From the Punch
December 10 may just be another day for millions of Nigerian, but for some it symbolises sorrow and tears, a day that left scars.
The reason? On December 10, 2005, a DC-9 plane operated by Sosoliso Airlines crash-landed in Port Harcourt resulting in the death of 108 of the 110 people aboard the plane.
According to reports, many of the victims survived the crash, but died in the resulting fire due to poor emergency services at the airport.
The fact that sixty-one secondary school pupils from Loyola Jesuit College, Abuja were aboard the flight made the crash more tragic and left the nation shell-shocked.
The pastor of Fountain of Life Church and relationship coach, Bimbo Odukoya, also died in the crash.
Ten years after, while the nation’s memory of the tragedy appeared to have been dulled, relatives and family members of the victims have come out to remember and honour them.
A former member of the House of Representatives, Abike Dabiri-Erewa, whose son was in the school at the time, tweeted, “We remember all victims of the Sosoliso crash, 10 years ago. Our 60 angels of Loyola Jesuit College will not die in vain.”
Many other people have also tweeted in honour of the victims. Some of the tweets, however, point out that not much has changed since the crash.
“10 years since Sosoliso. The problem is the Nigerian State. It is designed to be dysfunctional,” a user, Onye Nkuzi, tweeted via the handle @cchukudebelu.
In 2010, during the launch of a book, written in honour of the pupils lost by LJC, the Chaplain of the school, Fr. Ubong Attai, was quoted as saying, “Although things have not changed much, there was a bold step by the President then, Olusegun Obasanjo, after the crash, to sanitise the avaiation sector.”
Earlier this year, five years after Attai’s comments, the Port Harcourt International Airport where the crash occurred, was voted the worst airport in the world by over 26,000 travellers who were surveyed by the Guide to Sleeping in Airports.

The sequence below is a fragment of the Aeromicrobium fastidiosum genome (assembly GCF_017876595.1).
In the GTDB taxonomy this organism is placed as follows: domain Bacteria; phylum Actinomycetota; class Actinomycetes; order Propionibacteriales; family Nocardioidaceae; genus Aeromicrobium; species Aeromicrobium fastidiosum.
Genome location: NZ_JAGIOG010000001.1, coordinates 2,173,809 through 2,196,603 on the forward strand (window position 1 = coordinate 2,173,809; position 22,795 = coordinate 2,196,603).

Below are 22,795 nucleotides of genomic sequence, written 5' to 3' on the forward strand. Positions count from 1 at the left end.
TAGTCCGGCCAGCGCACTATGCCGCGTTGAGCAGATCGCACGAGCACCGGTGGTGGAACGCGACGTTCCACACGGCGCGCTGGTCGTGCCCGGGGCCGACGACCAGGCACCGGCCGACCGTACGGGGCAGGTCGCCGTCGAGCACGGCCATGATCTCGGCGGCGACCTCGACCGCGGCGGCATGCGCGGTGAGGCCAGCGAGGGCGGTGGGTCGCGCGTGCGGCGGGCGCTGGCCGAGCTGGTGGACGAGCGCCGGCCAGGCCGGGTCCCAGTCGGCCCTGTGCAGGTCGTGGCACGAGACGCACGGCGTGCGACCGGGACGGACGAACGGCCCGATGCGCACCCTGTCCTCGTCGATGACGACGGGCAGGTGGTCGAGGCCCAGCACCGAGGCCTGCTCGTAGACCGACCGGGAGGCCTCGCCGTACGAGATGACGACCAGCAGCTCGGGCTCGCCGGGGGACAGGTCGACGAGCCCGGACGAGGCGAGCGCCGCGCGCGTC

As victims of the Sosoliso crash are remembered, here are the five worst air disasters in Nigeria.
5. Bellview Airlines crash – October 22, 2005
A total of 117 people, comprising 111 passengers and six crew members were killed when a Boeing 737-200 plane owned by Bellview Airlines crashed at Lisa, a village in Ogun State.
The plane, which was heading to Abuja, crashed shortly after taking off from the Murtala Muhammed International Airport, Lagos.
Although emergency authorities were notified on October 22 that the airport had lost contact with the plane, it wasn’t until the next day that its wreckage was discovered. There were no survivors.
4. ADC Airlines Flight 86 – November 7, 1996
In November 1996, an Aviation Development Company aircraft – Flight 86, which was enroute to Lagos from Port Harcourt, crashed, killing all 144 passengers and crew members on board.
The pilot lost control of the plane while trying to avoid a collision with another aircraft. An air traffic controller was responsible for the error that almost resulted in the mid-air collision.
3. NAF Lockheed crash – September 26, 1992
No fewer than 158 people, mostly military officers, were killed when a Nigerian Air Force Lockheed C-130H Hercules crashed in Lagos soon after take-off.
The aircraft, which was enroute to Kaduna, crashed into the canal at Ejigbo in Lagos shortly after taking off from the Murtala Muhammed International Airport.
The military officers killed in the crash were on their way to attend a course at the Nigerian Command and Staff College at Jaji in Kaduna State.
2. Dana Air Flight 992 – June 3, 2012
In all, 163 people lost their lives in this crash which occurred on a Sunday afternoon at Iju-Ishaga, a suburb of Lagos.
The aircraft, a McDonnell Douglas MD-83, crashed into a building after the crew reported engine trouble, killing all 147 passengers and six crew members as well as 10 people on the ground.
The plane had burst into flames after crashing into the building, but efforts to put out the fire was hindered by shortage of water as well as the huge crowd at the scene.
1. 1973 Kano air disaster
Nigeria’s worst air disaster claimed the lives 176 people, mostly pilgrims. On January 1973, a chartered Boeing 707 crashed while attempting to land at the Aminu Kano International Airport.
The flight, operated by Alia, had been chartered to fly pilgrims back to Nigeria from Saudi Arabi. Twenty-six people survived the crash.
The Sosoliso crash was Nigeria’s 6th worst air disaster in terms of fatalities.